Palestinians reject Netanyahu's peace talk conditions

Palestinians reject Netanyahu's peace talk conditions
Saeb Erekat has rejected Israel's conditions for the resumption of peace talks and stated that negotiations are meaningless unless based on the 1967 borders.
2 min read
10 June, 2015
Saeb Erekat believes talks are irrelevant unless Netanyahu ends the occupation [AFP]
Senior Palestinian negotiator Saeb Erekat has rejected Israel's conditions for the resumption of peace talks and expressed his displeasure over the UN's decision to keep Israel from appearing on the child rights blacklist.

Erekat's remarks came in response to Israeli Prime Minister Binyamin Netanyahu's statement during the annual Herzliya Conference near Tel Aviv on Tuesday, where he said he hoped Arab states could "press the Palestinians to return to talks" to reach a two-state solution.  

Netanyahu went on to blame the Palestinians for the impasse in negotiations.

But the Israeli leader's "push" for peace talks came just hours after his defence minister, Moshe Yaalon, said he did not see an end to the Palestinian-Israeli conflict "during my lifetime".

Netanyahu's conditions for talks - which include Palestinians recognising Israel, home to hundreds of thousands of Palestinians, as a "Jewish state" - had been "formally rejected" after Erekat met with Palestinian President Mahmoud Abbas, the chief negotiator told al-Araby.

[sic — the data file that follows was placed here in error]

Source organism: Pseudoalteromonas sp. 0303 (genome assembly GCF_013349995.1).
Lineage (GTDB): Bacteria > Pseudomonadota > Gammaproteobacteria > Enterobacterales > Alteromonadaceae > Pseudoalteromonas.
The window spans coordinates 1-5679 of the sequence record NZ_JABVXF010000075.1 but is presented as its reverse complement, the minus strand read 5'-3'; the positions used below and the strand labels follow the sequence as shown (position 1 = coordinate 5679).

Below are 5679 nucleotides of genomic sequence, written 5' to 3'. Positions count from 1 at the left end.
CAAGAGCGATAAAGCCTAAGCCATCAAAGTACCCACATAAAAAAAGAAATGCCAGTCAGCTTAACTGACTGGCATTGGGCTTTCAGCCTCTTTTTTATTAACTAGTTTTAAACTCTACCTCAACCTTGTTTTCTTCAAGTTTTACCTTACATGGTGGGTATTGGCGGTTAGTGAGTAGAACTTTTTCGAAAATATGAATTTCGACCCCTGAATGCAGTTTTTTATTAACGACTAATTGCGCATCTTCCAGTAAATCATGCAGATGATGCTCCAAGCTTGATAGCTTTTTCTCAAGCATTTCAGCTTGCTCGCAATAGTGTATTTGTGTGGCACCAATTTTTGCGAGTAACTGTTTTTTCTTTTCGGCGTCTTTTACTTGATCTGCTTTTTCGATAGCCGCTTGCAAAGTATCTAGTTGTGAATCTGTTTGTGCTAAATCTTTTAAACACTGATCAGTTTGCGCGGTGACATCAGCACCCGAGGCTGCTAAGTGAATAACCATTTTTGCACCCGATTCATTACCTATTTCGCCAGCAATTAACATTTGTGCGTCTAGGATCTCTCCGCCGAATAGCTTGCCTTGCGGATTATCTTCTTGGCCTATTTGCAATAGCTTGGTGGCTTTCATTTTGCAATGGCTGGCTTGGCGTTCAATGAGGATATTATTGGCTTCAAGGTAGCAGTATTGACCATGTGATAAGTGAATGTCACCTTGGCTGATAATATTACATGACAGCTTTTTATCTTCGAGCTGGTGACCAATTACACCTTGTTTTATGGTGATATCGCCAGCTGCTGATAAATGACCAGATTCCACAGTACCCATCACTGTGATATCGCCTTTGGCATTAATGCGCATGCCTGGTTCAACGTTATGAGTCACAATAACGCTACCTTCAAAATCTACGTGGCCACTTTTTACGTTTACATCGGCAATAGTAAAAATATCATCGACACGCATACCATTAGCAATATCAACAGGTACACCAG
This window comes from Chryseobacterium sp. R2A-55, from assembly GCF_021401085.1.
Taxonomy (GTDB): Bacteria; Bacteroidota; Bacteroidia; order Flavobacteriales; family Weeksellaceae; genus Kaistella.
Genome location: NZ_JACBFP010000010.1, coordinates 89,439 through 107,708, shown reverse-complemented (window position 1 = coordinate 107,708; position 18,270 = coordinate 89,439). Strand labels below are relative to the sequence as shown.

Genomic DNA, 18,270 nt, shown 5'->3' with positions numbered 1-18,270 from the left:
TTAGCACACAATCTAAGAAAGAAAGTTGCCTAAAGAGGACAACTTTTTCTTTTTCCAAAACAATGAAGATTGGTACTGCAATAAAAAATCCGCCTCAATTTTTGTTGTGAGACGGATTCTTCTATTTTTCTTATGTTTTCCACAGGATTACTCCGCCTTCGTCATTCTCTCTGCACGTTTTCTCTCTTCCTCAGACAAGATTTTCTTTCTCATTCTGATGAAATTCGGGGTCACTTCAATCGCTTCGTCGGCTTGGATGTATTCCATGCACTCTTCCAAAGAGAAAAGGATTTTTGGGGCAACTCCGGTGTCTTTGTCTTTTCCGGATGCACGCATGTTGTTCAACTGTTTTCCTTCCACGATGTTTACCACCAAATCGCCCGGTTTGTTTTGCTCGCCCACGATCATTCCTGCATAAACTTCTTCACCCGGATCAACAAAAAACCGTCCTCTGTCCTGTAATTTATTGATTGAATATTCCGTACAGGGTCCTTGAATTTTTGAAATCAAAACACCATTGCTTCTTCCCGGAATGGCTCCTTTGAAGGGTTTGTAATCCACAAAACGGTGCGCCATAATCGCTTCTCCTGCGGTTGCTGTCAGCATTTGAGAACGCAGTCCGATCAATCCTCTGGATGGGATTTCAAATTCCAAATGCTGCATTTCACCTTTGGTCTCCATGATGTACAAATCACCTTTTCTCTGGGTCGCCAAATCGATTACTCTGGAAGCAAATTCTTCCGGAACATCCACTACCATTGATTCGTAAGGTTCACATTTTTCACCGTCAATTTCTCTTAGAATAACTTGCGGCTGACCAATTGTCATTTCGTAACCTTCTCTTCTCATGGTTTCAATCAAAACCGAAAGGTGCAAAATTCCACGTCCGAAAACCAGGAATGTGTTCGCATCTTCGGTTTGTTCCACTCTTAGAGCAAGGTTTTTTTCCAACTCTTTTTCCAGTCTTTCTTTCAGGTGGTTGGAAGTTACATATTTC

Erekat said the political peace process would be irrelevant and meaningless unless Netanyahu ended the occupation.

He said that to go back to talks, Israel must hold negotiations based on the 1967 borders, adding that all construction in the settlements must be stopped and that the fourth stage of prisoner releases for Palestinians jailed before the Oslo Accords must be implemented. 

Erekat said that Netanyahu's reference to the two-state solution was more for publicity reasons, than a serious effort at political resolution.

Many Palestinian officials also voiced their criticism after the UN left Israel off a "list of shame" of children's rights violators.

At least 557 Palestinian children were killed and 4,249 were injured last year.

"The failure to list Israel as a violator of child rights, when it so clearly meets the criteria, will only further embolden such impunity, resulting in more suffering for innocent Palestinian children," said Palestinian representative Riyad Mansour.

The Palestinian foreign ministry called the decision "biased" stating that it "favours murderers" and "protects the criminals of the occupation".